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College Summer Courses

Things to Consider Before Registering for Summer Courses...

By Lorraine WoiakPublished 5 years ago 3 min read
Top Story - December 2018

Need to catch up on your course plan? Attempting to graduate early? Just interested in fitting some fun courses into your schedule? Taking summer courses might be for you. However, there are a few things to consider before registering for a summer semester...

Financial Aid and Cost

We all know that school can be expensive. Paying for another semester may not be ideal. That being said, I found summer courses to be much more affordable.

Just like the rest of the school year, tuition varies depending on residency and if you are a full-time or part-time student. As with the rest of the year, in-state students pay less than out of state students and part-time students pay less than full-time students. Part-time students usually pay per credit as full-time is given a flat tuition rate. This being said, you only become eligible for financial aid if you are attending school full-time.

Make sure you check your school's policies and cost.

Course Load

During the summer, you will likely take less classes than any other semester. At my school, full-time starts at eight credits and the max amount of credits you can take is 12. This is a large difference from the rest of the year in which full-time starts at 14 and ends at 21.

The lower amount of credits are due to the fact that most summer courses only run for half of the summer. This means that lectures run longer, or more frequently, and you have more work to do in a short period of time. You will likely have more work to do outside of class in order to be prepared for exams or projects. These classes are designed to give you a break before the next semester.

Not every class is like this though. You will find classes that run the full summer. These will feel more like your standard classes and be less demanding for the most part. It is important to check the dates the course runs before registering.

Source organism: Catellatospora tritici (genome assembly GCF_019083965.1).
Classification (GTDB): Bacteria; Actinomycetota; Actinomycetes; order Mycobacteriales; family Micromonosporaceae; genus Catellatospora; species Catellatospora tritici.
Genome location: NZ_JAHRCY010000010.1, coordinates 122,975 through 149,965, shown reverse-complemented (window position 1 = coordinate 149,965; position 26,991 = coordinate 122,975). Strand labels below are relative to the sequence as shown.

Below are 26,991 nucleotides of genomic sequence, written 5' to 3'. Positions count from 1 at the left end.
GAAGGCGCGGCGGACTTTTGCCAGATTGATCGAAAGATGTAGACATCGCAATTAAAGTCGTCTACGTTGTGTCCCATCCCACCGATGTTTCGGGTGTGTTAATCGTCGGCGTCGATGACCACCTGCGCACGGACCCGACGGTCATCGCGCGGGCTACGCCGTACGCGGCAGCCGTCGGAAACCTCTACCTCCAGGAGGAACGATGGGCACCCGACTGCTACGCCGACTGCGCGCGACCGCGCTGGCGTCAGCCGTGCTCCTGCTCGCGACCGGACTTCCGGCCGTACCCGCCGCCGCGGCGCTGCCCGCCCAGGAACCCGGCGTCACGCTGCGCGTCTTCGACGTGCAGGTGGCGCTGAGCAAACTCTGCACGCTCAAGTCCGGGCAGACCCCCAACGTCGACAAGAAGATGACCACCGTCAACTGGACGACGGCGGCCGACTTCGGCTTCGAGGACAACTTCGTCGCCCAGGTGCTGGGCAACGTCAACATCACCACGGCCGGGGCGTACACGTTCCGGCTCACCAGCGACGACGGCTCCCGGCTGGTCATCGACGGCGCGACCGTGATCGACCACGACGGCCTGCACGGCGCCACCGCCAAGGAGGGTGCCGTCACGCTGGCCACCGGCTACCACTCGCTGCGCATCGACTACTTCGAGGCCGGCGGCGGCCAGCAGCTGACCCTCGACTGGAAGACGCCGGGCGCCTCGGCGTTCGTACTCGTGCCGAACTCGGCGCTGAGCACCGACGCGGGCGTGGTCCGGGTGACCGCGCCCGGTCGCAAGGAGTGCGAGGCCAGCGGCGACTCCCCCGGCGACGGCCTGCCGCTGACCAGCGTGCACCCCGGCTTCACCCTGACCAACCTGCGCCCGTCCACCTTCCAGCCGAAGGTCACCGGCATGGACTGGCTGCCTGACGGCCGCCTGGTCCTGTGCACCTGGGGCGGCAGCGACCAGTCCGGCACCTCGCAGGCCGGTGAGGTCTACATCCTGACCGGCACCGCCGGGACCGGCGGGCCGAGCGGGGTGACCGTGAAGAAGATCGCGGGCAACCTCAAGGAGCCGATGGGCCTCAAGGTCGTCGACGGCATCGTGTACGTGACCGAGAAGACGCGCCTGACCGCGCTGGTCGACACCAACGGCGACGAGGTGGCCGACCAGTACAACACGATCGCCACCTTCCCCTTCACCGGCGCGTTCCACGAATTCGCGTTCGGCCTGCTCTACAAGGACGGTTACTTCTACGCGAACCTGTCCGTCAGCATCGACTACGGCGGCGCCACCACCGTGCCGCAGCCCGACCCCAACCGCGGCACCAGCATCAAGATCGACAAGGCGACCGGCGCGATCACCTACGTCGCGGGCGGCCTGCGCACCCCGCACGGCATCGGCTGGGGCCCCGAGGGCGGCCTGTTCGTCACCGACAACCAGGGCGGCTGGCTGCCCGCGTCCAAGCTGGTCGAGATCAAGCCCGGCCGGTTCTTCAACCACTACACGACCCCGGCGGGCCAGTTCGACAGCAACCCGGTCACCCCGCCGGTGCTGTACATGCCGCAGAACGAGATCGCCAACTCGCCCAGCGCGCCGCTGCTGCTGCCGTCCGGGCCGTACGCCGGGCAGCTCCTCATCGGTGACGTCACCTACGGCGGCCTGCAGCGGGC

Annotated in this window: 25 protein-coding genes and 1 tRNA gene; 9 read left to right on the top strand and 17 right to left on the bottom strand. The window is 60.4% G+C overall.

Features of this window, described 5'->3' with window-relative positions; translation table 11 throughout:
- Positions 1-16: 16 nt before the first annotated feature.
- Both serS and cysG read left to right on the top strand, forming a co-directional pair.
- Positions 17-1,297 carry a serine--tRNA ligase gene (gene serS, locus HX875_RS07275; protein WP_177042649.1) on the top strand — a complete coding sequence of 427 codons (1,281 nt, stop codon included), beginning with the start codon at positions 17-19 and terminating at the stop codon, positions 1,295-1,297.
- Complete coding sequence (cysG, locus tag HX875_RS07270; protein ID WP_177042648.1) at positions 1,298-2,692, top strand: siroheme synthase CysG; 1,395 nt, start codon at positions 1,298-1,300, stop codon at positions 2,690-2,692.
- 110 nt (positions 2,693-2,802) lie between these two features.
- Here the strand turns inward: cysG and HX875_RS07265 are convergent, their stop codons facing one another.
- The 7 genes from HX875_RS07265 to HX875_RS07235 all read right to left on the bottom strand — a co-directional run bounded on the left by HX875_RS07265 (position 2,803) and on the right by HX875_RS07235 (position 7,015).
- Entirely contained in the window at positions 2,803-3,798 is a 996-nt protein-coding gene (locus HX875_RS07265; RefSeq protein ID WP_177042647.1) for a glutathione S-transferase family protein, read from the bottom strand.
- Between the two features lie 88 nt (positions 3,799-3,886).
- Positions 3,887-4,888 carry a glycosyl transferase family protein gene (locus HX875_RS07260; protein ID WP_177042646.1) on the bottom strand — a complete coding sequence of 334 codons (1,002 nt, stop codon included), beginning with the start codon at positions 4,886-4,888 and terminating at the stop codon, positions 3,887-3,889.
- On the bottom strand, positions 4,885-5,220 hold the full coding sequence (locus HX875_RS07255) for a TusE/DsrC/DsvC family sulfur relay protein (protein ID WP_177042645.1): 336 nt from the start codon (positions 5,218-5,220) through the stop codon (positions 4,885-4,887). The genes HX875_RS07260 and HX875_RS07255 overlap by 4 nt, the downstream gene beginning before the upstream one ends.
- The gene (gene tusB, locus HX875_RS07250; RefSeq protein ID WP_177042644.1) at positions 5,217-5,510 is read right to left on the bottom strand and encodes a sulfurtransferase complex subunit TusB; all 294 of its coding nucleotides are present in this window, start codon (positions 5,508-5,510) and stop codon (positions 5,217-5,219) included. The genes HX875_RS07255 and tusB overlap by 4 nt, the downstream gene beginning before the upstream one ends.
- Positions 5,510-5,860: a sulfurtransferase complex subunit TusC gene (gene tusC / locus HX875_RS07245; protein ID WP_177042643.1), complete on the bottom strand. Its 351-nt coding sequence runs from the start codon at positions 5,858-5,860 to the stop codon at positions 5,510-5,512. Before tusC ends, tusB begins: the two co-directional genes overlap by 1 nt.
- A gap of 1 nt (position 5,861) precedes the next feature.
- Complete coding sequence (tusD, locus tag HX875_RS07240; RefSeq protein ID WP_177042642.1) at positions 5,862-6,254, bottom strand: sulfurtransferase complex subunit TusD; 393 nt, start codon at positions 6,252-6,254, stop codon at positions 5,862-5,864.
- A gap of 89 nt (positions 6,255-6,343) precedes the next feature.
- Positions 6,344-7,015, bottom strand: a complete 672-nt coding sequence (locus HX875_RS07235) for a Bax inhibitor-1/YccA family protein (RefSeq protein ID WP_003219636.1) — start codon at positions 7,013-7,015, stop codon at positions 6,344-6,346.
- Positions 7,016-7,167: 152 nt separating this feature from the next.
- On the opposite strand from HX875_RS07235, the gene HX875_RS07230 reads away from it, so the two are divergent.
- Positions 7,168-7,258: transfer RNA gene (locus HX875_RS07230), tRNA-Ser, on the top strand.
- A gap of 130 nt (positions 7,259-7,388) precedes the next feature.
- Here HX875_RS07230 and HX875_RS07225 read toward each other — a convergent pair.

Time Management

There are many distractions during the summer season. You are probably used to having a long summer break, especially if you are finishing your first year in college. This is the lecture we have all heard before, "Use your time wisely and prioritize."

Although you may be tired of it, it is important to remember this motto when taking summer courses. It might be tempting to skip a class or hold off on that paper you really need to start. Just like any other semester, it is easy to fall behind—except, it will be even harder to catch up. Fast paced courses means that it is even more important to stay on top of your work.

Online Courses

Another option for summer courses is to take some online. My first summer during college, I only took online courses. These allow you to travel, visit home, or have a more flexible schedule while taking courses.

It is important to have a good computer that is capable of running videos and opening documents. Having a strong internet connection is also required. I recommend having your school email on your phone in case you get important messages from your instructors.

Online students get in-state tuition. However, there may be many fees. I discovered that it was cheaper for me to take my courses in-person rather than online.

Another expense you need to account for is proctors. Military members can get free proctoring through bases or education officers. Some public schools or libraries may also offer free services. Another option is an online proctoring service. ProctorU is a service accepted by many universities. A service like this offers their service by monitoring you through your computer camera. If this is something you think you might be interested in, please read my review on ProctorU.


In closing, there are many factors to consider in deciding to take summer courses. Weigh the cost verses the advantages it may grant you in the future. Make sure to look at how classes are structured. As I have stated multiple times, be sure to check your school's policies and prices. Every place is different.

I wish you the best in your studies and the future. Happy learning!


About the Creator

Lorraine Woiak

I am a psychology and music major at the University of North Dakota. As a part of the Army ROTC program, I am working towards a career as a military psychologist.

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